And as you may guess, seeing higher numbers in both categories is always a good thing in my book.

And that’s because heavier bikes will be less likely to move or sway with ya during use.

True, heavier bikes may be a little harder to move around the house, but that also means they’ll be less likely to move when you don’t want ’em too (like during workouts).

The MB550 comes with an assembled weight of 107 lb, but that fact alone doesn’t really tell us much – is that heavy? is that light?

The best way to figure this out is to compare it to other similarly priced bikes.

So, for the sake of comparison, Schwinn’s IC4, which costs about $200 more than the MB550 (full price) weighs in at 106 lb.

There’s also the similarly priced Diamondback 510ic, which weighs in at 104 lb – which I can say from experience feels rock solid during use.

So, at 107 lb, I think it’s fair to call the MB550 heavy-duty, but really any cycle weighing in over 100 lb should feel solid.

Oh, I should mention that Sole’s SB700, another similarly priced cycle, weighs an astounding 141 lb…but more on this bike in a bit.

The MB550 scores highly when it comes to its assembled weight, but with a weight limit of only 250 lb, it’s actually a little behind the curve when compared to most other bikes that can hold folks up to 300 lb.

Which is a little surprising considering how heavy this cycle is.

Overall, I like that this bike comes with such a heavy assembled weight because this is going to make it feel more stable during use; but the 250 lb weight limit is a little disappointing.


XTERRA backs the MB550 Indoor Cycle with the following residential warranty:

  • Lifetime frame
  • 1 year parts
  • 1 year labor

Ah, a lifetime frame warranty, that’s what I’m talking about.

You know, it’s actually kinda rare to see these these days – there aren’t that many brands offering lifetime frame guarantees on their indoor cycles.

So kudos to you XTERRA.

The 1 year parts warranty is ok, but could be better.

Schwinn offers 2-3 year parts warranties on their cycles and Sole offers 3 years on their SB700.

A year on labor is pretty standard, no complaints there.

Overall, the MB550 comes with a pretty good warranty for its price range (and that lifetime frame guarantee is awesome).


The XTERRA MB550 comes with the following included features:

LCD monitor- this cycle comes with a very small, very basic monitor that can only show the most basic workout metrics, including time, distance, speed, and calories. The screen isn’t backlit, so you’ll want to keep it in a well-lit room for optimal viewing. This monitor also isn’t compatible with heart rate monitors.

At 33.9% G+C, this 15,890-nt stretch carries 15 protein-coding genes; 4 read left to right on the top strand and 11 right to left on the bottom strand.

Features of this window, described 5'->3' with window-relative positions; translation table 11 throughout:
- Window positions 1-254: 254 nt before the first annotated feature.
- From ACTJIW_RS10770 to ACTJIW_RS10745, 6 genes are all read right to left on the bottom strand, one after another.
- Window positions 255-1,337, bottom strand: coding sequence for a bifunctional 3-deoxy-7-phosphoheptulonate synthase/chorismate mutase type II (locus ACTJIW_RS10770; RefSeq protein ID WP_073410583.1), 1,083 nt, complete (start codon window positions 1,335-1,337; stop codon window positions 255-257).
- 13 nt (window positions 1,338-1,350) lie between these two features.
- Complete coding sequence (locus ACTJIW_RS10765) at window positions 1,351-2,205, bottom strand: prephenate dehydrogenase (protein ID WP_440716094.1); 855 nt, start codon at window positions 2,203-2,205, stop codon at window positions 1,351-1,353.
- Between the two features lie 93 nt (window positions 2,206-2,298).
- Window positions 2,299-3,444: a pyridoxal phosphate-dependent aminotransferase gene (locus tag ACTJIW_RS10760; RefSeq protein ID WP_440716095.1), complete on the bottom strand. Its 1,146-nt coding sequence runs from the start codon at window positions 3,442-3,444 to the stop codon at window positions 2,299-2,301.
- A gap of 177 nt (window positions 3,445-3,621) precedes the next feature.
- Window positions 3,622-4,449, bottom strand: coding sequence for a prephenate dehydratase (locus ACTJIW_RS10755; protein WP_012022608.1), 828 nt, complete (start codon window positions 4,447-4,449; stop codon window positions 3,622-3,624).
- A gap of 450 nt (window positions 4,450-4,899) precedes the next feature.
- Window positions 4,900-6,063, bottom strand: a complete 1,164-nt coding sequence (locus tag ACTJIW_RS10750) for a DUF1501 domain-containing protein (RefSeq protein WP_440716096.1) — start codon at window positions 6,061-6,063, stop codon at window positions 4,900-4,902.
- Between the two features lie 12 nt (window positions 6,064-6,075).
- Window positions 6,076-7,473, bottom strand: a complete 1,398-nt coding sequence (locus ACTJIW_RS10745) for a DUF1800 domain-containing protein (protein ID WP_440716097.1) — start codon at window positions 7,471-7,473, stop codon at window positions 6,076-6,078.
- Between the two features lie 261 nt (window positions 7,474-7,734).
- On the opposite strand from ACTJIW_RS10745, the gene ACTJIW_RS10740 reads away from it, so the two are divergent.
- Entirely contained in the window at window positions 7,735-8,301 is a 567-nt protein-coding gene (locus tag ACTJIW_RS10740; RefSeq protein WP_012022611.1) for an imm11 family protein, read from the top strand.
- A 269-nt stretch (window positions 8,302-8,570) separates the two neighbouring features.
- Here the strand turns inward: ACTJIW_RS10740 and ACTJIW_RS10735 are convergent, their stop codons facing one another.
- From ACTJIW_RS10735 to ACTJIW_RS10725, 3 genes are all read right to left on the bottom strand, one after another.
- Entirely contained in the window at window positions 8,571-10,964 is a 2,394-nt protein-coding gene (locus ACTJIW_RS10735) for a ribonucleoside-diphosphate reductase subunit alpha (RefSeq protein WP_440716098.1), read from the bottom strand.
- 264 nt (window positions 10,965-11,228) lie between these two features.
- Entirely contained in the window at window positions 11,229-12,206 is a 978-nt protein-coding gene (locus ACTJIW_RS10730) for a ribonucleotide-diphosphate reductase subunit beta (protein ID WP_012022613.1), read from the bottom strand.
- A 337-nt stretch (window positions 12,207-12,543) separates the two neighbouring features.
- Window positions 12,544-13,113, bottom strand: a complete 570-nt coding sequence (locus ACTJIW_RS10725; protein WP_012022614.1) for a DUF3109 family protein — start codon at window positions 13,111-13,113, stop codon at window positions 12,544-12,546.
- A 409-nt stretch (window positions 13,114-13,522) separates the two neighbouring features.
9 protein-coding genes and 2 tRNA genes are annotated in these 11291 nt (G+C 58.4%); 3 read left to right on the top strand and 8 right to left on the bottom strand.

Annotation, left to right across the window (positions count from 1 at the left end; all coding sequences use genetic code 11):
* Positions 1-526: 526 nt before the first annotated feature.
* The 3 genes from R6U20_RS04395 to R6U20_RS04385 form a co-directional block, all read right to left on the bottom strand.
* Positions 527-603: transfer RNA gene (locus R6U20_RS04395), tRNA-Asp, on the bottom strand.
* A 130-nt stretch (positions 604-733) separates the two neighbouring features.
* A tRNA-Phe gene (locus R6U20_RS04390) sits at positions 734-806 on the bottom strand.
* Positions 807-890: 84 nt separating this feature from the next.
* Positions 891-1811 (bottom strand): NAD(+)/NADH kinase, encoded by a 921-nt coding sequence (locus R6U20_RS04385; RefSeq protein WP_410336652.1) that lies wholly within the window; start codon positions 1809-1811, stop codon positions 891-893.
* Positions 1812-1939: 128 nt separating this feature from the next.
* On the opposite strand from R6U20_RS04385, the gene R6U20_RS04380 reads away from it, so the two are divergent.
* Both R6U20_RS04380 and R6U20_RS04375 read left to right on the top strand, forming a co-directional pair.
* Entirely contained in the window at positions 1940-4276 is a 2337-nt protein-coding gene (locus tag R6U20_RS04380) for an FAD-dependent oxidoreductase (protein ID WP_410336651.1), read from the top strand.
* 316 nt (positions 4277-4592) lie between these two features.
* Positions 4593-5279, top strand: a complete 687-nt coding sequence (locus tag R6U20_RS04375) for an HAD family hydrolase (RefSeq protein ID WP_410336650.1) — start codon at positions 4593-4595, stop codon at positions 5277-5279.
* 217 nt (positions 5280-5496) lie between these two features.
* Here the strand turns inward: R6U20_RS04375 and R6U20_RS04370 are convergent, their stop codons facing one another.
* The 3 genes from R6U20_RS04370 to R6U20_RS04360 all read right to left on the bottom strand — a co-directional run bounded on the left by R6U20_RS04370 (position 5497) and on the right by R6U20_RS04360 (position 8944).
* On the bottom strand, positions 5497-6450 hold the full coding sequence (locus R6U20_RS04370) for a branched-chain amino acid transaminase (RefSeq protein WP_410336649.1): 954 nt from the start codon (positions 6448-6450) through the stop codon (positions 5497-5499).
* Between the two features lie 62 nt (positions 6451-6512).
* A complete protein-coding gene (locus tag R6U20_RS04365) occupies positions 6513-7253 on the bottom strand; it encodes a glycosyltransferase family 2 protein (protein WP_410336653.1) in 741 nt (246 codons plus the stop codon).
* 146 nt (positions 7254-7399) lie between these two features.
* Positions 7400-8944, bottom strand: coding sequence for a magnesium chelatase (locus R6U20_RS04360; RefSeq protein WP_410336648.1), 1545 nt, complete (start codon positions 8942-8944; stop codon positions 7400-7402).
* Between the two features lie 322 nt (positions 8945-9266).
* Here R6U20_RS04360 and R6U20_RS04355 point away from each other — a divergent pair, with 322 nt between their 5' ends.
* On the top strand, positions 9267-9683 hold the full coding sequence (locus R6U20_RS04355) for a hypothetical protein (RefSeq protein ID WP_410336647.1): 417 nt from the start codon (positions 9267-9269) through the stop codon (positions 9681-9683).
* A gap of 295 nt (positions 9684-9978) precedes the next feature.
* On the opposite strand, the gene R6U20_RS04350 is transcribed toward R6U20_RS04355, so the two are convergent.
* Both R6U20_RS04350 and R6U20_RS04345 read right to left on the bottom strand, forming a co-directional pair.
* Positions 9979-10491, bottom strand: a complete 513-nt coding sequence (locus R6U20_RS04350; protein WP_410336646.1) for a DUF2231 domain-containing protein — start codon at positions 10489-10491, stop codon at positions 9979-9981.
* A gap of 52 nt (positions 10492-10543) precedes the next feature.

Fully adjustable seat- you can adjust both the height and horizontal (fore/aft) position of the seat, making it easy to find a comfortable riding position.

Fully adjustable handlebars- you can also adjust the height and fore/aft position of the handlebars for even more customization. A nice feature considering not all cycles come with this.

Toe cage pedals- the pedals are designed for use with sneakers, so you don’t have to worry about finding compatible riding cleats.

Water bottle holder- and yes, there’s a place to hold your water bottle during workouts.


Ok, let’s talk price.

At the time of writing this, the MB550 is going for $799 on XTERRA’s site, but it looks like Amazon has it for around $449 (again, prices change all the time, so don’t hate me if this isn’t true by the time you read this).

Even though this is a lot more than the really affordable, $300 -$400 cycles, it’s still really budget-friendly as far as spin bikes go.

I’ve mentioned a few of the top comps in this price range already, but I want to go in a little more detail here.

First, there’s Schwinn’s IC4, which has become one of the most popular cycles around…for good reason.

The IC4 is $999 full retail price, but it’s often a little cheaper on Amazon (at the time of writing this Amazon has it for $799, identical to what the MB550 costs through XTERRA).

The IC4 comes with 100 levels of magnetic resistance, a 330 lb weight limit, a much more sophisticated console, and a 3 year parts warranty.

I also want to mention Sole’s SB700 again because it’s usual retail price is identical to the MB550 at $799, although it’s often on sale for a bit cheaper.

Anyway, the SB700 also comes with a 48 lb flywheel and friction brake resistance system, but it comes with a much heavier-duty frame, a 300 lb weight limit, a tablet holder, and a 3 year parts warranty.

Personally, seeing these comps makes it hard to make an argument that the MB550 is worth XTERRA’s asking price, but is it worth Amazon’s price?

Final Thoughts

Alrighty, that about does it for the MB550.

I feel bad about how things went for it in the section above because there’s really nothing wrong with this cycle – but the truth is, I just think there are better options in this price range ($799).

I’m not a fan of friction brakes, so I would opt for something like the IC4 over this cycle for the magnetic resistance alone.

But even if you’re looking for a friction brake bike, it makes more sense to me to go with Sole’s SB700 because it’s got better performance specs, a longer warranty, and is sometimes cheaper.

All of that said, I think the MB550 is a very good buy at $450.

I can’t think of any other bike under $500 that offers a lifetime frame warranty and there aren’t many in this price range that come with such a heavy-duty frame either.

So, if you’re on the hunt for an affordable, no-thrills indoor cycle, I think the MB550 makes a lot of sense if you can find it for under $500.

But at $799, I think there are better options out there.